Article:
Tito Sotto, Cayetano, and ghost writers-A A +A
Thursday, August 23, 2012
IN TACKLING charges that Sen. Tito Sotto and Sen. Pia Cayetano copied the work of other persons when Tito attacked and Pia defended the Reproductive Health Bill, they also wrestle with the dilemma: should they admit they used ghostwriters?
"Ghosts" usually stay in the dark. Non-disclosure supports the fiction that public officials, company executives, or bishops write their own speeches, articles, blogs, or tweets.
Most don't. Hobbled by lack of time or writing skill, public persons tap researchers, editors, and writers, usually covertly.
Presidents read speeches crafted by hordes of writers. Some chiefs of state don't understand the words they read. One even read "Turn the page"--maybe that was apocryphal or a joke but you get the drift.
Papal encyclicals are penned by "ghosts." A bishop can't be guilty of vanity if he taps priests to write his homily or speech.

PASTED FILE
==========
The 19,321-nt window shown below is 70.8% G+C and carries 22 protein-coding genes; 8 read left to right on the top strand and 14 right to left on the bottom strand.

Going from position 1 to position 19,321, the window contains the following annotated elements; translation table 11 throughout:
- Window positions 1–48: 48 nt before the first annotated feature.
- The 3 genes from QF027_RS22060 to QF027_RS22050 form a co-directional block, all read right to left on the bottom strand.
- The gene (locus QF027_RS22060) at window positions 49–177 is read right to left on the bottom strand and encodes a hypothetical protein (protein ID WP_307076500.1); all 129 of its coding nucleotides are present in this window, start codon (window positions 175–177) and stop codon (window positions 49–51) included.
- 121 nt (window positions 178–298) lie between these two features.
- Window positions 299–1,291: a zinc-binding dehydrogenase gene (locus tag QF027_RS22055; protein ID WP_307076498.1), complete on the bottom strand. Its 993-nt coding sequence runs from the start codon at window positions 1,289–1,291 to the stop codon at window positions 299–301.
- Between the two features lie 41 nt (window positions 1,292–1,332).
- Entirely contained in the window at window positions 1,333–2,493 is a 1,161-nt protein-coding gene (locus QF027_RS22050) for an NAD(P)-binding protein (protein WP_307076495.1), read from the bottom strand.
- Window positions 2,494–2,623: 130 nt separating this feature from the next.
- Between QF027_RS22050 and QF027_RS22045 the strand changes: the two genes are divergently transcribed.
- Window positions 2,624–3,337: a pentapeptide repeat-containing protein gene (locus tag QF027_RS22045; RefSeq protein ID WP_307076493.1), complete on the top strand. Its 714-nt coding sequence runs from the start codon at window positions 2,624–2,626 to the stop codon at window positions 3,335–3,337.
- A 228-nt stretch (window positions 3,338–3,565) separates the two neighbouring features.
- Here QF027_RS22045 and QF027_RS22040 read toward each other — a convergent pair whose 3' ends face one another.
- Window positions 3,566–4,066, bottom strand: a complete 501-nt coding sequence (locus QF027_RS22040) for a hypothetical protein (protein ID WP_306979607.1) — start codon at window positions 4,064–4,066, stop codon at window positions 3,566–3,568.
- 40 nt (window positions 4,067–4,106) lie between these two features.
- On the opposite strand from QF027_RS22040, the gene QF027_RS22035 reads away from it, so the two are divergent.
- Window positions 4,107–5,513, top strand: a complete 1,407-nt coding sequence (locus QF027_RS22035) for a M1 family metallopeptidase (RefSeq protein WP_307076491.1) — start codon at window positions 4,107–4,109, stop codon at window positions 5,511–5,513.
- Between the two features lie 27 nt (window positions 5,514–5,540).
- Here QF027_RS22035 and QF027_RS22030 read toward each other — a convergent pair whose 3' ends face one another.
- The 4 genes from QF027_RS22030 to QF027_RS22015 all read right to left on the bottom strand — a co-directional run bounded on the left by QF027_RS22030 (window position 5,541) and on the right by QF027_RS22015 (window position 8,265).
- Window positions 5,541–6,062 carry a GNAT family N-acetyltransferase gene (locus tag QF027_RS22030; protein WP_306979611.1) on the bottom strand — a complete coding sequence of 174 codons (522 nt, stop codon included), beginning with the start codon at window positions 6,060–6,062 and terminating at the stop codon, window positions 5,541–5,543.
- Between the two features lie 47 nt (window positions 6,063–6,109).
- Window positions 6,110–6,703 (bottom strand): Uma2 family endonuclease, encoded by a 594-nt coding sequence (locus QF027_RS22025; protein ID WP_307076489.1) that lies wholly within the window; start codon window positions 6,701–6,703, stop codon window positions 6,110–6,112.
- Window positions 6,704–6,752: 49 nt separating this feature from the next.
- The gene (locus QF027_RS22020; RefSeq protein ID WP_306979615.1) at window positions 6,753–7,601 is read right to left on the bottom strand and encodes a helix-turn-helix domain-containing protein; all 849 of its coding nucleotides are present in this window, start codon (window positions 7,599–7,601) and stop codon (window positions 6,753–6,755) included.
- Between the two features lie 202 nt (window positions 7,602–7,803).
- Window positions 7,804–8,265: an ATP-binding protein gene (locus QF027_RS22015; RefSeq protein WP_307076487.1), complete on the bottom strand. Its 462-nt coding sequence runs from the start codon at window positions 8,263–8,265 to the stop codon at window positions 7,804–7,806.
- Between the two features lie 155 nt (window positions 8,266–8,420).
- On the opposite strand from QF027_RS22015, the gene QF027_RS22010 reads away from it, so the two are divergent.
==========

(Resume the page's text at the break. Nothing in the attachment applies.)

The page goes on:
Most public figures would like their audience to believe that thoughts and words said in forums or written in publications are theirs.
For that, they must sustain the pretense of having no "ghost." One CEO to this day doesn't admit that it was a "ghost" who plagiarized another person's work.
His writer, bound by loyalty or non-disclosure contract, has also kept his lips sealed.
Sotto has stuck to his defense that copying intellectual creation from the web is not wrong and won’t say his writer in hiding goofed.
Pia could use the same tack or blame her "ghost." Initially, for the, ah, fiasco, she alleged it was all research.
Published in the Sun.Star Cebu newspaper on August 23, 2012.